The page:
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Routes to Large Amplitude Motions of Mooring Systems Due to Slowly-Varying Drift

[+] Author Affiliations
João Paulo J. Matsuura, Michael M. Bernitsas

University of Michigan, Ann Arbor, MI

Paper No. OMAE2004-51476, pp. 847-855; 9 pages
  • ASME 2004 23rd International Conference on Offshore Mechanics and Arctic Engineering
  • 23rd International Conference on Offshore Mechanics and Arctic Engineering, Volume 1, Parts A and B
  • Vancouver, British Columbia, Canada, June 20–25, 2004
  • Conference Sponsors: Ocean, Offshore, and Arctic Engineering Division
  • ISBN: 0-7918-3743-2 | eISBN: 0-7918-3738-6
  • Copyright © 2004 by ASME


The effect of second-order slowly-varying wave drift (SVWD) forces on the horizontal plane motions of moored floating vessels has been studied for nearly 30 years. Large amplitude oscillations of moored vessels have been observed in the field or predicted numerically. Often, those have been incorrectly attributed to resonance or time-varying excitation from current/wind. In previous work, the authors have shown that resonance is only one of numerous interaction phenomena, and that large amplitude oscillations can be induced by SVWD forces or even time independent excitation. Currently, there is no mathematical theory to study stability and bifurcations of mooring systems subjected to nonautonomous spectral excitation. Thus, in this paper, bifurcation boundaries are approximated by analyzing simulation data from a grid of points in the design space. These boundaries are plotted in the catastrophe sets of the corresponding autonomous system, for which a design methodology has been developed at the University of Michigan since 1985. This approach has revealed a wealth of dynamics phenomena, characterized by static (pitchfork) and dynamic (Hopf) bifurcations. Interaction of SVWD forces with the Hopf bifurcations may result in motions with amplitudes 2–3 orders of magnitude larger than those due to resonance. On the other hand, in other cases the SVWD/Hopf interaction may reduce or even eliminate limit cycles.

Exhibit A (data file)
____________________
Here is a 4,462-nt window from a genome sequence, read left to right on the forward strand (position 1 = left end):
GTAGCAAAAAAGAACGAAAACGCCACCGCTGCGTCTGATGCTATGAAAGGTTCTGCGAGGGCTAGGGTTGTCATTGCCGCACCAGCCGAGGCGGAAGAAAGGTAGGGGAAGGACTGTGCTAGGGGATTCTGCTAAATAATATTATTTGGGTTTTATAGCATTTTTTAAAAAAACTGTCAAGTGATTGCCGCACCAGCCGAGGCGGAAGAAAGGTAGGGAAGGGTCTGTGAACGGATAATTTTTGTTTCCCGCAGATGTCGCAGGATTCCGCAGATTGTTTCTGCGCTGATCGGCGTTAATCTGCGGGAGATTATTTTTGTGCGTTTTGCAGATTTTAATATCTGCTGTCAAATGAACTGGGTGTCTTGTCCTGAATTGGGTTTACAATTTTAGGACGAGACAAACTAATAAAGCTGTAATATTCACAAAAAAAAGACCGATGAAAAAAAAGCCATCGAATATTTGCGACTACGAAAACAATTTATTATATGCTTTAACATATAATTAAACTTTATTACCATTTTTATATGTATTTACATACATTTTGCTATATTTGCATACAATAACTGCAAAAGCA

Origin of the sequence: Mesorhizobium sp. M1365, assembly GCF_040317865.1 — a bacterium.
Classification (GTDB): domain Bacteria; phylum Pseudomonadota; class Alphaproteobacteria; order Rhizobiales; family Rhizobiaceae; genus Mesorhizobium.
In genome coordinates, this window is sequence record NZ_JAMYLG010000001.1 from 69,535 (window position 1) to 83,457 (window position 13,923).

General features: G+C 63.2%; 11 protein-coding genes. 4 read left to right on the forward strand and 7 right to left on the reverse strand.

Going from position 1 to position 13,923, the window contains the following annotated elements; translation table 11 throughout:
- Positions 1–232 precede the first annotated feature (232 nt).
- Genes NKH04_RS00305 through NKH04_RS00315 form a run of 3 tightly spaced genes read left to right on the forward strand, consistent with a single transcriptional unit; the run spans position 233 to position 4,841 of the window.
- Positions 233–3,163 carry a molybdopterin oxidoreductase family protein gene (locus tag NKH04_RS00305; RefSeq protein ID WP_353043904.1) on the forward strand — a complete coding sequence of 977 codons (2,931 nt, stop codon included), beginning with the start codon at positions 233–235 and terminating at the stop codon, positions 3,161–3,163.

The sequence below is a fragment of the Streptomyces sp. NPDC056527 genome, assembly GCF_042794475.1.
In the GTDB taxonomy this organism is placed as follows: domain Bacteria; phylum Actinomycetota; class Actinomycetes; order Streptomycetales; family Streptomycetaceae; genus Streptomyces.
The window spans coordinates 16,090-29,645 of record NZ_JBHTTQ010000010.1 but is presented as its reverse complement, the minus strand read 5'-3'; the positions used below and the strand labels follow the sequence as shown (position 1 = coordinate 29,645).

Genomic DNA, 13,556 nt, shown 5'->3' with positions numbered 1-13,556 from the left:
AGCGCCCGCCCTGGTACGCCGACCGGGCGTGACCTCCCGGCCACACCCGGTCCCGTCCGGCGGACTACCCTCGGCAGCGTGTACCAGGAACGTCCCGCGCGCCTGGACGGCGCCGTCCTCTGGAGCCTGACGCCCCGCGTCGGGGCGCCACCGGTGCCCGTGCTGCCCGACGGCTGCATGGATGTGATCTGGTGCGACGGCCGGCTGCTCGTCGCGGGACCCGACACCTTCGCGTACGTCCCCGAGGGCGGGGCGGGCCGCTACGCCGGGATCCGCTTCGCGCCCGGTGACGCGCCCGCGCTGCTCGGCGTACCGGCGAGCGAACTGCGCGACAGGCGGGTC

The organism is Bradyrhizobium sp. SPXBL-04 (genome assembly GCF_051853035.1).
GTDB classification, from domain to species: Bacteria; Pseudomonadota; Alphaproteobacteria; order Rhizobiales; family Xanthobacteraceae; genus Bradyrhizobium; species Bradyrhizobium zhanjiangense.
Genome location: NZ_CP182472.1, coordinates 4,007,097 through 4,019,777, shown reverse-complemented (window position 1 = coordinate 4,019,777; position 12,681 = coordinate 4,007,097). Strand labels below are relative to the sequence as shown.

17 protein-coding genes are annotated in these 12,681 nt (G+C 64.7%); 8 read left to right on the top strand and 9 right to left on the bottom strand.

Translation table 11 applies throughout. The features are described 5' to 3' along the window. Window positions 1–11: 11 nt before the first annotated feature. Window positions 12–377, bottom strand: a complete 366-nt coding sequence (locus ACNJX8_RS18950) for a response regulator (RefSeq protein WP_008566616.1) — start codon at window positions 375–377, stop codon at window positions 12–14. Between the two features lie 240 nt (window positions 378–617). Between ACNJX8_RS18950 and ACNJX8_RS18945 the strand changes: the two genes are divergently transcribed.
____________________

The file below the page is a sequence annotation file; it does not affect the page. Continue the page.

Copyright © 2004 by ASME
Topics: Motion , Mooring



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